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Special task force will address Compact impact

by Ken Quintanilla

Guam - Hundreds of millions of dollars exist in unreimbursed Compact impact for Guam. However, the Governor's Office is hoping the formation of a special task force may finally help in addressing gaps and deficiencies on the longstanding issue.

Last year, it was estimated the impacts from the Compact was about $125 million, but according to Governor Eddie Calvo's chief policy advisor Arthur Clark, if you look further back, its estimated to be drastically more. "If we go back to the beginning of the compact we're close well if you throw in FY2013 we're probably at the billion dollar mark now as far as what we feel are unreimbursed impacts," he said.

Clark says that's an alarming figure adding some of the challenges have been noted in reporting templates between the Department of the Interior and the Government of Guam - a matter of concern not only on island but to others in the Pacific as well. "The lieutenant governor of Hawaii,, Governor Guam and CNMI all discussed this reports issue and agreed that we would work together to develop a template primarily because we asked DOI to provide one and they said that's not there job. But they're critical of the reports were using but they're not going to tell us what we need to do to make it right," he said.

The reports outline the impacts of the compacts and recommendations for corrective action. And in order to overall address the gaps and deficiencies regarding the impacts of the compacts of free association on the territory along with the reporting templates, a special task force is in the works. "We're working on trying to get a task force in place then so we can take all these issues and address them and start coming up with a comprehensive plan to go forward and start addressing these issues," he said.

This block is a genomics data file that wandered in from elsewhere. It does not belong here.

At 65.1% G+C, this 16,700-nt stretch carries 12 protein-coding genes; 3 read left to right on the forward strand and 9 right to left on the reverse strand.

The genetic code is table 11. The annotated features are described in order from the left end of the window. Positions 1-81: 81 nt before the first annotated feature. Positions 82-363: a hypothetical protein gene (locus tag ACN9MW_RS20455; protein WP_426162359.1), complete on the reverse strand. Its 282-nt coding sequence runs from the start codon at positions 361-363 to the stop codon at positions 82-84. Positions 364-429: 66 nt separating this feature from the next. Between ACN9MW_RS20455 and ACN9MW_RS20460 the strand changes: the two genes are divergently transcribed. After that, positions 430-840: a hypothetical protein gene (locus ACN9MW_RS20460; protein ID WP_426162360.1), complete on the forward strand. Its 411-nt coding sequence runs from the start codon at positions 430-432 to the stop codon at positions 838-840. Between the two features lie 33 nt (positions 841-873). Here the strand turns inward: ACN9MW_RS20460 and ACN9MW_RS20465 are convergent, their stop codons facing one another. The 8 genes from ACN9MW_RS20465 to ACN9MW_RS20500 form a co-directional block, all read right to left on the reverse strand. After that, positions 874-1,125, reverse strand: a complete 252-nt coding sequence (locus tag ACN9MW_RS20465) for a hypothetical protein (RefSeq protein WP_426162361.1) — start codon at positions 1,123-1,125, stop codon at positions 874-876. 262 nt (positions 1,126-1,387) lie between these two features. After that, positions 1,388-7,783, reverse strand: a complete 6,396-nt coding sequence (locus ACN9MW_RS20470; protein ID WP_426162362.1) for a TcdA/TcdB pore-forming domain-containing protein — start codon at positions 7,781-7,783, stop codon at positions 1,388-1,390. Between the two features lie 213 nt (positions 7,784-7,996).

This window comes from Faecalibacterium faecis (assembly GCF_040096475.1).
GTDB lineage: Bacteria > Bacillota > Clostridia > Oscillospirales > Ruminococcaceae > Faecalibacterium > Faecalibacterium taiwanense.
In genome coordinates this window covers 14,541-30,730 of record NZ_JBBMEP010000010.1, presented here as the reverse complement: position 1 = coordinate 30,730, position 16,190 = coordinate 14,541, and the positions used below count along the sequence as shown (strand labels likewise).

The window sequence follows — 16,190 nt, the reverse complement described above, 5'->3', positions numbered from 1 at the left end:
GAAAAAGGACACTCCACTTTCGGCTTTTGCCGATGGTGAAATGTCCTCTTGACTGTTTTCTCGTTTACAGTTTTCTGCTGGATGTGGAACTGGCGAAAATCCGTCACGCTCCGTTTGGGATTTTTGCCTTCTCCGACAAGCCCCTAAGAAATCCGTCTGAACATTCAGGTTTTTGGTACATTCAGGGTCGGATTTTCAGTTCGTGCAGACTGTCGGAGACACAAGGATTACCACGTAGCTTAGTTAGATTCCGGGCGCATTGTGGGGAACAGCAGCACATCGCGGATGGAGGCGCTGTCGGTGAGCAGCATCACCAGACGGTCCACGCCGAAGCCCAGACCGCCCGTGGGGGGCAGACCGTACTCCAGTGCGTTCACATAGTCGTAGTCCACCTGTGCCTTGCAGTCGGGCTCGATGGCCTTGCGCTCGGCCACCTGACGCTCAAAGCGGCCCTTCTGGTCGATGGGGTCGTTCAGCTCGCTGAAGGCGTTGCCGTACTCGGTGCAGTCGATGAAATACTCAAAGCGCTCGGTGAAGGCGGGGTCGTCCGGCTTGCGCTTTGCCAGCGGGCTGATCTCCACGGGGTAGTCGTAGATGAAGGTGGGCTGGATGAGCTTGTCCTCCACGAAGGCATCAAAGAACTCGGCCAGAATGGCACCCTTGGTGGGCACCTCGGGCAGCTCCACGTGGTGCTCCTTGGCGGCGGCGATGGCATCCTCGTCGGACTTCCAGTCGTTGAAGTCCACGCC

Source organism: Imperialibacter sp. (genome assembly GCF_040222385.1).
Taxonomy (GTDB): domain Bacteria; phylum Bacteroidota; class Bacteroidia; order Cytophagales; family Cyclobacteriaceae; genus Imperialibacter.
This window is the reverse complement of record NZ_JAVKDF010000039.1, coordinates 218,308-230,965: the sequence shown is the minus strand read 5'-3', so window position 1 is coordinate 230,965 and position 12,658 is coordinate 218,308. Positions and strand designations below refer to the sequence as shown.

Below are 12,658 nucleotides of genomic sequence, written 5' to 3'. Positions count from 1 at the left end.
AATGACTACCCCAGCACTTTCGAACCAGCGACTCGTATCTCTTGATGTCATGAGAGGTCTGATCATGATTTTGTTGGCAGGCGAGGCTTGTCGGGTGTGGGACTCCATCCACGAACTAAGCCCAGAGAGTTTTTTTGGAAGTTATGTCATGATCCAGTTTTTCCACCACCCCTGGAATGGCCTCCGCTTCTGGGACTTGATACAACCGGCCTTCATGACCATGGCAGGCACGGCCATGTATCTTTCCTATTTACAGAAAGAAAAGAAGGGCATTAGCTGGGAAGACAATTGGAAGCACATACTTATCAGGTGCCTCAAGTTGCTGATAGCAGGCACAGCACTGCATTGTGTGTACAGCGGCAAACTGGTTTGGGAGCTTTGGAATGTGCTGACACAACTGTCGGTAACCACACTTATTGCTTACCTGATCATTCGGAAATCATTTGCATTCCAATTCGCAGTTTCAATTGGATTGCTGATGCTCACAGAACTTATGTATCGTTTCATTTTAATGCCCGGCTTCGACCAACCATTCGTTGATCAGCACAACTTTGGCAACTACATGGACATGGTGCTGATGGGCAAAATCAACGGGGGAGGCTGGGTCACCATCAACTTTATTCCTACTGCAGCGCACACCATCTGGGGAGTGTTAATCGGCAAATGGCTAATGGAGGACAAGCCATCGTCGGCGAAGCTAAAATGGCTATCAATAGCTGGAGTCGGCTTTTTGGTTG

He adds no definitive names have been set in stone, but he has had discussions with some former senators on the Compact impact issue. He says its only in the initial discussion phase but hopes to have it empanelled sometime this year. Ultimately Clark says, its an initiative that needs to be done. "The federal government comes back with here's why we can't help you any further because you have some gaps whether its relative to deportation, computing the amounts of the impact the total effects so to the extent its incumbent on us to shore up our house and make sure we have everything in order to present to the federal government it will certainly help us when we go make petitions," he said.

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